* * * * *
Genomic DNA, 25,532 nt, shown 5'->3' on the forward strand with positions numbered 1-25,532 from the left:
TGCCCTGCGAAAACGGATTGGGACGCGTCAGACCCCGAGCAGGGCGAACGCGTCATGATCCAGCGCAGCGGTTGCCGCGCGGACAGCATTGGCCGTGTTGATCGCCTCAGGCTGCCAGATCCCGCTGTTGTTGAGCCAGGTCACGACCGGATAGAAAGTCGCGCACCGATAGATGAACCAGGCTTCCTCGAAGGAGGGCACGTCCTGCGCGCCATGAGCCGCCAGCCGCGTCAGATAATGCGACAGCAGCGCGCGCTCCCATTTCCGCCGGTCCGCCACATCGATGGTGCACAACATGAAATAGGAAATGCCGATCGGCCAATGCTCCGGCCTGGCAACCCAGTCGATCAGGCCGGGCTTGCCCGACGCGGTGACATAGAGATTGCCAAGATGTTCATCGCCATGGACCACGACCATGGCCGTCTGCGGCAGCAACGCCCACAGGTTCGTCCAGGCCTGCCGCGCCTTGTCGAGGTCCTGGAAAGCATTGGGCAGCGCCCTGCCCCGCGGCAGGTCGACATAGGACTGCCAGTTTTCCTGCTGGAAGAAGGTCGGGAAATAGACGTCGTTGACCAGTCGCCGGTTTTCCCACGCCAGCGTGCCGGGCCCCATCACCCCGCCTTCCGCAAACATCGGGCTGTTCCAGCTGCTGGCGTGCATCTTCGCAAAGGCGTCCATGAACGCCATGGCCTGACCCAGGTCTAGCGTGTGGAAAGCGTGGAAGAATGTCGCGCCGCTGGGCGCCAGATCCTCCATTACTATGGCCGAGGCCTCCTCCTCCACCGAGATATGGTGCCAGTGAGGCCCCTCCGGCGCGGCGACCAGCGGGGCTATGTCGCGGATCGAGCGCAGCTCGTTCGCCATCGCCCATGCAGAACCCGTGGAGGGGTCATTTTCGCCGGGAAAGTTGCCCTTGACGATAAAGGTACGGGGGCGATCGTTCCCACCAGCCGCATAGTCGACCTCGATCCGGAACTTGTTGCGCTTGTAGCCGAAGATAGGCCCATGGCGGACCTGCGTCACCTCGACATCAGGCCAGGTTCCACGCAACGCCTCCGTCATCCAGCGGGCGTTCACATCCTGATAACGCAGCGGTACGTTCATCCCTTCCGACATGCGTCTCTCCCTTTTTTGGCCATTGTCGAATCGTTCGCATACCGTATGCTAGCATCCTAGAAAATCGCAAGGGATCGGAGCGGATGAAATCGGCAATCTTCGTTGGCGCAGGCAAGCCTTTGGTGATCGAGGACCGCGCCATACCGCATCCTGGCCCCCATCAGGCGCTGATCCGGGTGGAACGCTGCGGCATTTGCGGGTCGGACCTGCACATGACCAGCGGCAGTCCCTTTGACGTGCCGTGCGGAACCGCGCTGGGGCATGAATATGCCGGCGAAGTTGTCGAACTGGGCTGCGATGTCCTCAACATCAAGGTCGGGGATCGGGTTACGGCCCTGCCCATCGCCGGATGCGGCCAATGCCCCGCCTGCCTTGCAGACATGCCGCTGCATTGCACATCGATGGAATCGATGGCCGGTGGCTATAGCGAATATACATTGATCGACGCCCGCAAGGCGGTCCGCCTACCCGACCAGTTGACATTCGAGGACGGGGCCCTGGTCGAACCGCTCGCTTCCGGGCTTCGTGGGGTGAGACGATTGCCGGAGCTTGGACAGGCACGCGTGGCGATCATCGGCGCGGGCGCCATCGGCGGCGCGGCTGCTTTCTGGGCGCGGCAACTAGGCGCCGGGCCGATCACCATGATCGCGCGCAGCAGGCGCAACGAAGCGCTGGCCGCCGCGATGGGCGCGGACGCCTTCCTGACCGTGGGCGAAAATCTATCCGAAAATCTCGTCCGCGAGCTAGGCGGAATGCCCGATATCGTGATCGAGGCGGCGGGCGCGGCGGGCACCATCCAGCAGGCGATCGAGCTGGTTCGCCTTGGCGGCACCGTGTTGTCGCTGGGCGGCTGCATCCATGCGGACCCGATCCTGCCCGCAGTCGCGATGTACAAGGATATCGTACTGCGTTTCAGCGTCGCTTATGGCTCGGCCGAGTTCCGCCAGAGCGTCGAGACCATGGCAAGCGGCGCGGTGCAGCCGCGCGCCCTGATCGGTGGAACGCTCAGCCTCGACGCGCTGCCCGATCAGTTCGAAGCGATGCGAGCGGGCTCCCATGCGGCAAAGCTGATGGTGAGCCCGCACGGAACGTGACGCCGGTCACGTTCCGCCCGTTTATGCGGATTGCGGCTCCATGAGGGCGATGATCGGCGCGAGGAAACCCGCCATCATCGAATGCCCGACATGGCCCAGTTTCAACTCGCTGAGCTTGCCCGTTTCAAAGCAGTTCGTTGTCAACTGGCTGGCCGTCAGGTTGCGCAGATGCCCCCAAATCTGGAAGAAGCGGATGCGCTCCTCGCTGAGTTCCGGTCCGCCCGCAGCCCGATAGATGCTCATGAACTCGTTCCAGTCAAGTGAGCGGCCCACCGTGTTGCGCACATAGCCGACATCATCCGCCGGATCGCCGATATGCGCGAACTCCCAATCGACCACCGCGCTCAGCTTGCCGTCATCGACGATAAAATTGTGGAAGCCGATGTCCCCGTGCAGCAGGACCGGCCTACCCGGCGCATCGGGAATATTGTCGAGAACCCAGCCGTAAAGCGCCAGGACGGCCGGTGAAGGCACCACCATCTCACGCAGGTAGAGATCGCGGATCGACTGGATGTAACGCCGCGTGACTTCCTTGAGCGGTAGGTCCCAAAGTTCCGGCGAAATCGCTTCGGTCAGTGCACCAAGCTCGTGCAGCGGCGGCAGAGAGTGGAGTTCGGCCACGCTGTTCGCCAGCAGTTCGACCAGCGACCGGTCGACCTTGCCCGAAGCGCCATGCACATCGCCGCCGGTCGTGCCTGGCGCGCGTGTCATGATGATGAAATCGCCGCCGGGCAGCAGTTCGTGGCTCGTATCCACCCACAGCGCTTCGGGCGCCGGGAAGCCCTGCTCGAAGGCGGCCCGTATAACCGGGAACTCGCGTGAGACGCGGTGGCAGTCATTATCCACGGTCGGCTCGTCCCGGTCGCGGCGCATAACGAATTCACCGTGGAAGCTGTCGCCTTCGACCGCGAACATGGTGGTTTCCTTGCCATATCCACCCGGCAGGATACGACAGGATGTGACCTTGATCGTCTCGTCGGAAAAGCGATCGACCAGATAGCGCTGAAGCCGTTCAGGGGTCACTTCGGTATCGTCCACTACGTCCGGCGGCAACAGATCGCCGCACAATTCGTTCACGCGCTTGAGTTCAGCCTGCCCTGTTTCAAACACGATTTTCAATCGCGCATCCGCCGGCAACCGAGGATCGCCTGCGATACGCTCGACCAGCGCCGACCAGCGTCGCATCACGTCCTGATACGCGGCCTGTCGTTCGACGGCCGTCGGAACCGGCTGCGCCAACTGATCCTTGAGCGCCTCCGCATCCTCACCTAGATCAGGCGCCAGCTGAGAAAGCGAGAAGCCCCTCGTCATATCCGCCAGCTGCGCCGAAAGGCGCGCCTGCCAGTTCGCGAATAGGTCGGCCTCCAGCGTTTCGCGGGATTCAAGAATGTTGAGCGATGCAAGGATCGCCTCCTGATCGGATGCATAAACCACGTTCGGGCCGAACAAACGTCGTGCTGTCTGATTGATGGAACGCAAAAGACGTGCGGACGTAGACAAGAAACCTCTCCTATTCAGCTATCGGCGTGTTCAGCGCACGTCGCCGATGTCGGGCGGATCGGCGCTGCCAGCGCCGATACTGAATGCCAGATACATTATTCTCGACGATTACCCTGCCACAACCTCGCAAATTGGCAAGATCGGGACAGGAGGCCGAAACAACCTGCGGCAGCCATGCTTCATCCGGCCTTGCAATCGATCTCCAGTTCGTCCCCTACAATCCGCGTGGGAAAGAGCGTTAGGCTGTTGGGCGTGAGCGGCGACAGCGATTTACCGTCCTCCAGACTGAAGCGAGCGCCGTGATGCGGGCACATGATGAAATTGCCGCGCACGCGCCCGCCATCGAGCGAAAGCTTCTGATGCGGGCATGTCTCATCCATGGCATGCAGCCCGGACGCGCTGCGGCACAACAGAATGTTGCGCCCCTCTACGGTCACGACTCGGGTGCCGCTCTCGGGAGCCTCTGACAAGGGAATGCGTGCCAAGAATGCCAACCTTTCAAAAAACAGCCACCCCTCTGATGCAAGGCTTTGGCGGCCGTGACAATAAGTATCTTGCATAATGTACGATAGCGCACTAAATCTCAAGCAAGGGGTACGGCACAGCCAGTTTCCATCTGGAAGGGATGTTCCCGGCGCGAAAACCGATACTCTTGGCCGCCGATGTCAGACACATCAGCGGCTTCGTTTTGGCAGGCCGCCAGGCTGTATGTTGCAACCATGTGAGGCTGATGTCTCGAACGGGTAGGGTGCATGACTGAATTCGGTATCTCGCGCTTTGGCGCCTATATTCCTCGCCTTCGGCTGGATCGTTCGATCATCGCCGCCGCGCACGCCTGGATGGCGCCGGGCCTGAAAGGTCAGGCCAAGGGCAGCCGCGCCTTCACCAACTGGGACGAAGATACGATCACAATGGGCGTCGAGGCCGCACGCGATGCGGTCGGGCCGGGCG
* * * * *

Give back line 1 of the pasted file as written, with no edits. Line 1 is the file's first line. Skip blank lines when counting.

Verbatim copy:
Genomic DNA, 25,532 nt, shown 5'->3' on the forward strand with positions numbered 1-25,532 from the left: